JML: It was always something I loved doing, but it was a hobby. I ended up going to university to study languages, but I left my second year. I started going to the occasional class for acting, and started to be immersed in this world of budding actors in London. Meeting people inspired me. I thought, They’re pursuing this. Maybe I can. I started going to open auditions. I auditioned for drama school as well, and I didn’t get in. I thought that clearly I wasn’t good enough. But then I went to an audition for a TV show — it was one of those rare ones that was calling for a half-Chinese, half-English actress. The role went to a much more famous actor, but the director said he was going to introduce me to a friend of his who was an agent. I went along to this meeting completely relaxed, hoping they’d give me some advice on somewhere to get headshots or something. By the end of this 30-minute chat, they said, “We’d love to take you on for six months.” That was it, really. I got my agent. I owe so much to this director and to my agents for taking a chance on me because otherwise I wouldn’t be here right now. This rocky start and not quite knowing where I was going, it’s helped me bring that to characters that I play.
What does your family think about you being on a Netflix series of this scale?
JML: My parents are very different people. My dad is so excited. He’s within the fandom. He’s always looking at tweets about the show and sending them to me. There was a point where he was tweeting about the show a lot, and I had to have tough words about maybe don’t post old pictures of me from when I was 12. My mum is a very different person. She’s super cool and she’s super private. She just says, “Oh, yeah, my daughter’s an actor, she’s doing some things.” It’s nice: I can go to my mum, and we can talk about anything else; then I can go and meet up with my dad and only talk about Shadow and Bone. They’re both super supportive. I’m lucky.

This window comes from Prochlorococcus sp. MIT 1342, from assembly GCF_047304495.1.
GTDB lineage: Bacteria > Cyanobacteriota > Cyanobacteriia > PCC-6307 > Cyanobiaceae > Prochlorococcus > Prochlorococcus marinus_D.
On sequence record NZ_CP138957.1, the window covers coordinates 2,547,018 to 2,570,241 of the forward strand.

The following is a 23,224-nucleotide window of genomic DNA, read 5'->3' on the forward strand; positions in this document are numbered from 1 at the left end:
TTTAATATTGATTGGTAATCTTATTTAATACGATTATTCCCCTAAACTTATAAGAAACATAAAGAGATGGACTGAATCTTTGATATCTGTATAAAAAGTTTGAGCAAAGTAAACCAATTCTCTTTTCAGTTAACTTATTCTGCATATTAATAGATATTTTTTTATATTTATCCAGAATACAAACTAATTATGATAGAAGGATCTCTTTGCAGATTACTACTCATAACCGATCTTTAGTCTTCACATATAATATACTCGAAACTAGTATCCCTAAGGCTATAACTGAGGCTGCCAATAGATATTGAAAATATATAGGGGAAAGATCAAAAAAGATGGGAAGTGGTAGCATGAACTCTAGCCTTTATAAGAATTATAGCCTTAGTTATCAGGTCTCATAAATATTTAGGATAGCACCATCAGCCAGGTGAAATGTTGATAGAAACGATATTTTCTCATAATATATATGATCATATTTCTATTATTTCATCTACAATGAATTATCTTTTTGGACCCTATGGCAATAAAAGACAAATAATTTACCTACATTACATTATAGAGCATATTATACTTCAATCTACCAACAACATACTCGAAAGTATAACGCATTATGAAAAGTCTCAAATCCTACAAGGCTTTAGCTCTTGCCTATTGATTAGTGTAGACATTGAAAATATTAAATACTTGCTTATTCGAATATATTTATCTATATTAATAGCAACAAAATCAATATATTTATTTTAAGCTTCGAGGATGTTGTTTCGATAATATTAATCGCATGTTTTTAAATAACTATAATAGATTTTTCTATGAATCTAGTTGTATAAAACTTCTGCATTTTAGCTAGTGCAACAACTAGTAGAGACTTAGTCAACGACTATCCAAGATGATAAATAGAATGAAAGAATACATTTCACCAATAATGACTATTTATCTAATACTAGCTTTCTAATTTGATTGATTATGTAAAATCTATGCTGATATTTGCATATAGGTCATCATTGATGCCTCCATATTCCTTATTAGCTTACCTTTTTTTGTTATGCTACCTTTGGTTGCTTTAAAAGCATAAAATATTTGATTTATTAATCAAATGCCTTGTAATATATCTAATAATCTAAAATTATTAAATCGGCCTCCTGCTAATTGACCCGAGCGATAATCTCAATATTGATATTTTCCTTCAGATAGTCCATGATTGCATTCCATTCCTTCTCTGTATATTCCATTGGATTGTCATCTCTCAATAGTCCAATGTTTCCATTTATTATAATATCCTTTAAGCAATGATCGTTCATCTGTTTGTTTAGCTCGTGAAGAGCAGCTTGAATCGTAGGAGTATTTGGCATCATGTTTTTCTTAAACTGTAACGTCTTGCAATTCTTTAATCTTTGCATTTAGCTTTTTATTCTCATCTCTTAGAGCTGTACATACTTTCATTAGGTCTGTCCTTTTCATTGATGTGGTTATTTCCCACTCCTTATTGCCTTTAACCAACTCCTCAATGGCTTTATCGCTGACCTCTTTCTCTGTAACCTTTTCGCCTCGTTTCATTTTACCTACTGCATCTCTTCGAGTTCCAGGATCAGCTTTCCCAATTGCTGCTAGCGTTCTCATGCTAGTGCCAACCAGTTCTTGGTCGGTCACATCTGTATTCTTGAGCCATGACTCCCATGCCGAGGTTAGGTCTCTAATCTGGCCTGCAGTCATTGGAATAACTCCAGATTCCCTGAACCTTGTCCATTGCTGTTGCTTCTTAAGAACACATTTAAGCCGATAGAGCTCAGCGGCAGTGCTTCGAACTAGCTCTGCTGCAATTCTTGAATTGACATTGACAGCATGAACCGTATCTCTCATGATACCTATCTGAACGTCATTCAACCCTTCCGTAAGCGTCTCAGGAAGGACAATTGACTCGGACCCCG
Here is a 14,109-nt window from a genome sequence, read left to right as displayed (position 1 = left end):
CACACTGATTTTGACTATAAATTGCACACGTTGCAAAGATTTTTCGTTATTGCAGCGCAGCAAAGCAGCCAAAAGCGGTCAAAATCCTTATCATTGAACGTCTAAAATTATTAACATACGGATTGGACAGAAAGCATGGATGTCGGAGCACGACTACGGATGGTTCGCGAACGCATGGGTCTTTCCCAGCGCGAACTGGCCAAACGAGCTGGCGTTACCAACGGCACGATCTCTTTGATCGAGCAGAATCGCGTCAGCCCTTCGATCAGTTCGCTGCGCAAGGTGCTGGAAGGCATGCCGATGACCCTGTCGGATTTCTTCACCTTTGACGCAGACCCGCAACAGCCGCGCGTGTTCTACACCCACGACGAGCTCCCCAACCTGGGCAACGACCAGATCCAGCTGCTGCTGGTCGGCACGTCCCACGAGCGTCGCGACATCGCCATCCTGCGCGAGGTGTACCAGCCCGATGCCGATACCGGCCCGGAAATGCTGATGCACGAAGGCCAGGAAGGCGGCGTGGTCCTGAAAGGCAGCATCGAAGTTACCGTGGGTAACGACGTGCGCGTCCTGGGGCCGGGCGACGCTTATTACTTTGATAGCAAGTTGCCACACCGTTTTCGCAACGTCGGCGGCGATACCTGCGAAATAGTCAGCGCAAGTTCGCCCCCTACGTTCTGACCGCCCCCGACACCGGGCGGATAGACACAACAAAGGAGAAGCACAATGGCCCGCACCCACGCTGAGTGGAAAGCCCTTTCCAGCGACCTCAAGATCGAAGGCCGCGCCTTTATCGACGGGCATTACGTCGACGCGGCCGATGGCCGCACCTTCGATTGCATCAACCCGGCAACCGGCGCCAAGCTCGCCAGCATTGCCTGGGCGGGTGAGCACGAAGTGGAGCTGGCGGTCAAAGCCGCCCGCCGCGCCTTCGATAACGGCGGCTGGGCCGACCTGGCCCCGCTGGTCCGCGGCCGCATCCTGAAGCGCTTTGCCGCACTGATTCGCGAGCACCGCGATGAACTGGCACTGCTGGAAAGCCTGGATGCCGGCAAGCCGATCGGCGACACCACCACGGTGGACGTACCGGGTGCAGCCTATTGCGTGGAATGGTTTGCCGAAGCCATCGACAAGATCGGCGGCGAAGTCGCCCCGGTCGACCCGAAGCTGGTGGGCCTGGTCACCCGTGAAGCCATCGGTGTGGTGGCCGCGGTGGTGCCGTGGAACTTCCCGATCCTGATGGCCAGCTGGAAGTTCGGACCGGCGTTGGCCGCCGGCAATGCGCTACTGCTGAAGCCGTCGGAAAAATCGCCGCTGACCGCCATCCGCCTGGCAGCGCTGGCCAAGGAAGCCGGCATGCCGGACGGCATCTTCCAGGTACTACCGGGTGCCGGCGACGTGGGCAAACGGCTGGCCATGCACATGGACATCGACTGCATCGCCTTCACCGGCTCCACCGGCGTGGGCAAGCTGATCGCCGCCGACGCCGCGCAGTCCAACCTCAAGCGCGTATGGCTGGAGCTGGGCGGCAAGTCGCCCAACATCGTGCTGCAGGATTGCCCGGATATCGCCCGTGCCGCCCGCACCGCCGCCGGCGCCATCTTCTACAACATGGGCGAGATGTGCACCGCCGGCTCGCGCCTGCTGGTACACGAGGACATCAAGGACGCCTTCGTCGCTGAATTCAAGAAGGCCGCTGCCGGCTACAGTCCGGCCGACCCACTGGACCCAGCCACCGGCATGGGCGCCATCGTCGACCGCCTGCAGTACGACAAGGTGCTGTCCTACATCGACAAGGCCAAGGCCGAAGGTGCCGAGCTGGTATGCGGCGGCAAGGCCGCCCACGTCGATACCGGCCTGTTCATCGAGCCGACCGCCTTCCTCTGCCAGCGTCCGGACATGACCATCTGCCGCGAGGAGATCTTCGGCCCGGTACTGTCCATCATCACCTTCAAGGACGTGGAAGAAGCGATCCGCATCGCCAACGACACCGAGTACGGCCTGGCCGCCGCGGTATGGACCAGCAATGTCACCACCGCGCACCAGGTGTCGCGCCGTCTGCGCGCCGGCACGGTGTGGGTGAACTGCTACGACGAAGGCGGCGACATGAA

The world of this series is so intricately layered. I love the dynamic between you and Archie Renaux, who plays Mal. You’ve both been cast out because of the way you look, but there’s this bond between you. What was it like to find the rhythm of that relationship working with Archie?
JML: I met a bunch of actors who read for Mal. I think the last one I saw was Archie. We sat down, and we did some of the scenes that are in the show, and I was like, This is it. Archie has this gentle vulnerability but also this hard exterior that was so important to the relationship. Archie is a subtle, understated actor. There’s so much feeling with him. You can really feel what he’s trying to say even if he’s not saying it. And I loved the characters’ relationship. It’s a really healthy one. We don’t see as many friendships onscreen, especially male-female friendships. Yes, of course there are romantic undertones, but first and foremost they love each other as friends. They are each other’s home. In one episode, Alina says something like, “We match.” Then, he says, “Yeah, we do.” That’s really apt for these two.
The show has a wide net of actors, including some newcomers. And then you have Zoë Wanamaker. I gasped when she came onscreen later in the series. What was it like to work with someone who is just a legend of the stage and screen and is always at the top of her game?
JML: Working with Zoë was one of my favorite things. She is so much fun. Zoë walks into the room, and she’s just Zoë. She’s hilarious, and she’s naughty, and she’s cheeky. She made me laugh so much on set all the time. She always had a little joke or a little trick or something for me. I learned a lot. She’s got such presence.
What did you learn about yourself, being the lead in a show like this? This isn’t an independent movie; this is costumes and sets and casts of thousands and wardrobe changes.
JML: It was the best experience. Not only was it an amazing production, but so much passion went into it from everyone. You could feel it. Props, art department, costume, the directors — everyone was so happy to be there. The cast couldn’t have been more perfect in my opinion. Most of us are fairly new to the industry. Because of that, we were all in this nice place where we all wanted to work hard and be there for each other. I don’t ever remember feeling nervous. I was just able to do what I love doing and feel supported. It wasn’t even difficult to act in these scenes, because everything was there. Obviously, there’s quite a lot of green screen and things like that, but some of the sets were so sumptuous. You are so immersed in this world. It’s kind of hit me recently, the scale of this show. I never got wrapped up in that before. Now suddenly I’m like, There are people who are actually going to watch this! I forgot about that.